It was the ghost towns and gold rushes the raw frontiers with sparse, renegade residents that gave the West a reputation for being mythically wild and independent.
But now, as the Wasatch Front and four other "super regions" of the Intermountain West begin to come of age, it's time to set the "lone cowboy" ideal aside.
According to a newly released report from the Brookings Institute studying the growth and potential impact of the Wasatch Front, Phoenix, Denver, Las Vegas and Albuquerque "megapolitan" regions, the Intermountain West is America's new, new frontier. But it won't survive unless it pulls together and gets some help from the federal government.
"We celebrate the Western 'can do' spirit, but these places can't do it alone," said Mark Muro, policy director of the Metropolitan Policy Program at the Brookings Institute. "They in themselves can't knit the whole Southwest together with state-of-the-art transportation linkages, freight corridors and major shipment routes. They can't stabilize immigration or set up a national carbon reduction framework and climate change response. We want Washington to do the things it can do and empower these places to solve problems."
With 2.3 million residents in 2007, the Wasatch Front is the third largest of the five Intermountain West megapolitan regions as defined by Brookings as areas where two or more metropolitan areas are combined into a single economic, social and urban system. Put together, the five regions are the fastest-growing in the country, with the potential to change America's economic future.
But pervasive challenges threaten to defeat the West before it ever arrives, unless changes are made. The area needs a more complete transportation network with roads, high-speed trains and intercity rail, the report says. Better regional planning that is not as heavily car-dependent and integration of immigrants are needed. A unified conservation effort toward water and electricity limited resources in the West are a necessity, according to the report.
Failure of the government to help resolve these challenges could be catastrophic for the whole country, according to Brookings Institute nonresident senior fellow Robert Lang, who participated in the study.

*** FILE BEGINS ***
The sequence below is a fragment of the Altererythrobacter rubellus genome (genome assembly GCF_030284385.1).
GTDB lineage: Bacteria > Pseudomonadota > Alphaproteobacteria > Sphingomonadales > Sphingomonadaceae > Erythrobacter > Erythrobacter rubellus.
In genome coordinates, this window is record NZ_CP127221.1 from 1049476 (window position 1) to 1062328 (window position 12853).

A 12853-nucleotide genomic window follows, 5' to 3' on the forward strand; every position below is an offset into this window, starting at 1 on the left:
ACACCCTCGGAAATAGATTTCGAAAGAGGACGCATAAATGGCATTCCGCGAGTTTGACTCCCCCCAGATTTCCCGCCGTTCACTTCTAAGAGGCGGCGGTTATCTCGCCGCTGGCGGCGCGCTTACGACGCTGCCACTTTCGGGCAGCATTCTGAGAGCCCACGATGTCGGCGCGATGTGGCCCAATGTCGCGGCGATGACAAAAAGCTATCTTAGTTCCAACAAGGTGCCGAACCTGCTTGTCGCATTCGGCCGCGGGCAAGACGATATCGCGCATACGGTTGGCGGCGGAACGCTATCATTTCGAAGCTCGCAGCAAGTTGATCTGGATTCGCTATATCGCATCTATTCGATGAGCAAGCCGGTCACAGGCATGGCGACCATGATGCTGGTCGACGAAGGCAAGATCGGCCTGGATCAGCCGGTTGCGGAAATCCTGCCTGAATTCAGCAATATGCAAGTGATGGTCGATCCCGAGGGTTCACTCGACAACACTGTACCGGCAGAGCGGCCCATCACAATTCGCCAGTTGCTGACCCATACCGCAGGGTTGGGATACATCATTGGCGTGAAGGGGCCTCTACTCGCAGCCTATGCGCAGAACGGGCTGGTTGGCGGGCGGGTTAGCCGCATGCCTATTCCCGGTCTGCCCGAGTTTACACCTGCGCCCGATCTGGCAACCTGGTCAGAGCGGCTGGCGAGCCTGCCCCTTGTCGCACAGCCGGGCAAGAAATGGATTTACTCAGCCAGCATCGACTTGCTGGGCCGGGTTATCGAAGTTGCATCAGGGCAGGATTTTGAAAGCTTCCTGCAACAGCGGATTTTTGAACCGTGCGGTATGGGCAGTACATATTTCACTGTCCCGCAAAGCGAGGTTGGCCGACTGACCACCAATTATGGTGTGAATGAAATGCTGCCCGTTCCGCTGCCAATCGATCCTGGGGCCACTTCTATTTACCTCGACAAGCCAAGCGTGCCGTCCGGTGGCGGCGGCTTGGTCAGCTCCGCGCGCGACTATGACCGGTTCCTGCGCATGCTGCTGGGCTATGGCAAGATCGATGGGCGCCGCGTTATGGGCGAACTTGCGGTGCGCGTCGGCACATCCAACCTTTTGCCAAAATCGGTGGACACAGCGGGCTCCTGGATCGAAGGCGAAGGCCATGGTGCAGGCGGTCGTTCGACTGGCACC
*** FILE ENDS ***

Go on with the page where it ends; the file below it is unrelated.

"We think the country is so deteriorating in terms of quality of its infrastructure that they're so behind that there will be a moment of shock when the country understands this under-investment will jeopardize its economic development," Lang said. "You would hope that there would be enough at stake that the federal government would gain a recognition of this and realize that this pattern that we're on is at the nation's peril."
Lang and Muro say one way for these five regions to gain the attention of the federal government is to band together something that's not historically been done in the West, says Gov. Jon Huntsman Jr.
"The West is very unique in that regard," Huntsman said. "This is the West, where people go to make their dreams come true and the large expanses of land are unlike anything you find elsewhere in the world, and we don't care much about what those next door are doing. As we continue to grow, we find there are a lot of regional issues that we need to get smart about."
Huntsman, who will speak at a conference on the Brookings report on Tuesday in Denver, says collaboration from this point forward will be key, and that a discovery and implementation of the "best practices" of the region will hopefully be a result.
"I sense that we're all going to be looking over the fence at the others to see how to best address the issues that others are also dealing with," Huntsman said. "I assume (the Wasatch Front) will have some of these best practices that are looked on with envy from others."
While Lang and Muro suggest federal involvement is needed to improve the West's future, they believe that local leaders should be taking the lead on change and moving forward.
Envision Utah executive director Alan Matheson, who will join the governor in Denver, agrees.
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